I will run 26.2 miles in less than 3 hours.

And when I do, I’m having a big party.  You’re all invited.

Peace, love and all the running happiness in the world!


Four Tenths of a Second Behind Peter Sagal: The Universal Sole Trail Challenge Race Report

Hanging out with friends from the New Leaf Ultra Runs group after the race.

For a temporarily pruned long distance junkie still unable to run much past 6 miles without any run-stopping lateral knee pain, a short, fast trail race in the city seemed to be a perfect match.  Of course, when I originally signed up for the Universal Sole Trail Challenge 5.25 mile race, I did so thinking of it more as a social event.  Several of my fellow New Leaf Ultra Runs club members signed up at the same time (as evident by our ascending numerical bib numbers) and I wanted to be a part of the action.  Homemade chili and a bountiful supply of Goose Island’s 312 beer were also calling.

Besides, who knew there were actual trail races in the city?!?

Schiller Woods on Chicago’s northwest side was the venue and the sparse city field of runners was a welcome change from the typically annoying and inappropriately overpriced short distance races that seem to get all the attention.  Hanging out at the start/finish area prior, the atmosphere was very similar to that of a small high school cross country meet, which caused me to lament not opting for my short shorts.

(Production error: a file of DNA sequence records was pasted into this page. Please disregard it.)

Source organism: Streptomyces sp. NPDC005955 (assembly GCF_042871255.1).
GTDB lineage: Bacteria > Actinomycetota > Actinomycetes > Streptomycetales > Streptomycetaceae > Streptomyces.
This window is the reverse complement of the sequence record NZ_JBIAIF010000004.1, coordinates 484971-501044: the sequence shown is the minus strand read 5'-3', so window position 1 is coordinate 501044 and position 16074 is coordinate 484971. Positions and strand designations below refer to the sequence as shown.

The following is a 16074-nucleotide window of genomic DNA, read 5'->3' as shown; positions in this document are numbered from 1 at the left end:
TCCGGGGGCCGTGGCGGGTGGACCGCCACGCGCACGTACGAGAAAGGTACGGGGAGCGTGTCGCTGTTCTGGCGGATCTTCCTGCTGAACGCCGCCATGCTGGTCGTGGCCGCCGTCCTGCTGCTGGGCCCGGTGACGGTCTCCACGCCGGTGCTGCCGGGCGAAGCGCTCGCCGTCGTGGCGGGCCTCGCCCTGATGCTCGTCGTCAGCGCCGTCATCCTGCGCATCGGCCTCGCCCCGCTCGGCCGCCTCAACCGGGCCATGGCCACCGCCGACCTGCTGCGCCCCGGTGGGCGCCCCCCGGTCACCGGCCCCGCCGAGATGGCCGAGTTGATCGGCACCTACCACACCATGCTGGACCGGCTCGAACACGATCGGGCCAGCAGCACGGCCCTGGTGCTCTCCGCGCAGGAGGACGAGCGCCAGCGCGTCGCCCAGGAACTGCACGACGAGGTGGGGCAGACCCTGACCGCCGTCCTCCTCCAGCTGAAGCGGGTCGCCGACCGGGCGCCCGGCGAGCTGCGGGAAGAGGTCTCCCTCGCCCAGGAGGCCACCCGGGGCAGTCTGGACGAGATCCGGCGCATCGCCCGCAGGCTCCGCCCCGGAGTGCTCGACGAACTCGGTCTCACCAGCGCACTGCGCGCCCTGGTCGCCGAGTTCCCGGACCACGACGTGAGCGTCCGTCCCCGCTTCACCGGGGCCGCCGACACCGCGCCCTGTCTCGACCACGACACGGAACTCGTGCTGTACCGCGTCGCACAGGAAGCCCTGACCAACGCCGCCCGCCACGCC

The race started and 148 of us took off into the woods at a blazing pace.  I couldn’t help but feel like I was doing something wrong running that fast.  The trail race setting and my association of it with ultras has always dictated a long and slow strategy, so throwing down right at the start felt like sneaking out of my house late at night when I was a teen, hoping I didn’t get caught.

Unfortunately, in the race, I was getting caught.  There seemed to be a good mix of fast, tall and lean guys at the front and I was happy to let them by me.  While my only real goal was to put in a hard effort for the entire distance, my watch told me I was maintaining between a 6:40 and 6:45 pace and I was completely at peace with that.  Knowing the race would be over very soon, I reserved to admiring the barren trees, to jumping over logs with a spartan step, to ebb and flow with the trail as best I could, like I was the trail.